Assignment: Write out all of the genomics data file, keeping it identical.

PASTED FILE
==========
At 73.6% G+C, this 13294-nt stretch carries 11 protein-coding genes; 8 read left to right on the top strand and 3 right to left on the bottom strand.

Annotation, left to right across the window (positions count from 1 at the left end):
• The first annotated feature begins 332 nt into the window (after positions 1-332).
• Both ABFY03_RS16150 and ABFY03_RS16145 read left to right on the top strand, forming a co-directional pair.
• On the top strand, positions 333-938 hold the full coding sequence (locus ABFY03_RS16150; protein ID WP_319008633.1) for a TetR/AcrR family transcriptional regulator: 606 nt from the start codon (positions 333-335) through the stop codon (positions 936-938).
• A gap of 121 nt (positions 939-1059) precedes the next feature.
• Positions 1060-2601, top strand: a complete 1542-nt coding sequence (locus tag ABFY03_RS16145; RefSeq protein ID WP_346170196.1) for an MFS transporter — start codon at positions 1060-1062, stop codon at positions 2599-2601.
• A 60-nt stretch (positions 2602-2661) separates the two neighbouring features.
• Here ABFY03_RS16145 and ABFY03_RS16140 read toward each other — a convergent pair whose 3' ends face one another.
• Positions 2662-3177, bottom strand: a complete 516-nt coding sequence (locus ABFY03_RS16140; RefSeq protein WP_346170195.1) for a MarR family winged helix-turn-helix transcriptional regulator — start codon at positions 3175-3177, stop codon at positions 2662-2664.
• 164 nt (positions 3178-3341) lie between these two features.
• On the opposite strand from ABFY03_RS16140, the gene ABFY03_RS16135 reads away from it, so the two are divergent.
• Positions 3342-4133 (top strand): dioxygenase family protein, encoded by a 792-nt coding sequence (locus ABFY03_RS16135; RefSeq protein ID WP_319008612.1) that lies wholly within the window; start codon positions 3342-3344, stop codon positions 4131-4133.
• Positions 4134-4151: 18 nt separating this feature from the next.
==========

At 73.6% G+C, this 13294-nt stretch carries 11 protein-coding genes; 8 read left to right on the top strand and 3 right to left on the bottom strand.

Annotation, left to right across the window (positions count from 1 at the left end):
• The first annotated feature begins 332 nt into the window (after positions 1-332).
• Both ABFY03_RS16150 and ABFY03_RS16145 read left to right on the top strand, forming a co-directional pair.
• On the top strand, positions 333-938 hold the full coding sequence (locus ABFY03_RS16150; protein ID WP_319008633.1) for a TetR/AcrR family transcriptional regulator: 606 nt from the start codon (positions 333-335) through the stop codon (positions 936-938).
• A gap of 121 nt (positions 939-1059) precedes the next feature.
• Positions 1060-2601, top strand: a complete 1542-nt coding sequence (locus tag ABFY03_RS16145; RefSeq protein ID WP_346170196.1) for an MFS transporter — start codon at positions 1060-1062, stop codon at positions 2599-2601.
• A 60-nt stretch (positions 2602-2661) separates the two neighbouring features.
• Here ABFY03_RS16145 and ABFY03_RS16140 read toward each other — a convergent pair whose 3' ends face one another.
• Positions 2662-3177, bottom strand: a complete 516-nt coding sequence (locus ABFY03_RS16140; RefSeq protein WP_346170195.1) for a MarR family winged helix-turn-helix transcriptional regulator — start codon at positions 3175-3177, stop codon at positions 2662-2664.
• 164 nt (positions 3178-3341) lie between these two features.
• On the opposite strand from ABFY03_RS16140, the gene ABFY03_RS16135 reads away from it, so the two are divergent.
• Positions 3342-4133 (top strand): dioxygenase family protein, encoded by a 792-nt coding sequence (locus ABFY03_RS16135; RefSeq protein ID WP_319008612.1) that lies wholly within the window; start codon positions 3342-3344, stop codon positions 4131-4133.
• Positions 4134-4151: 18 nt separating this feature from the next.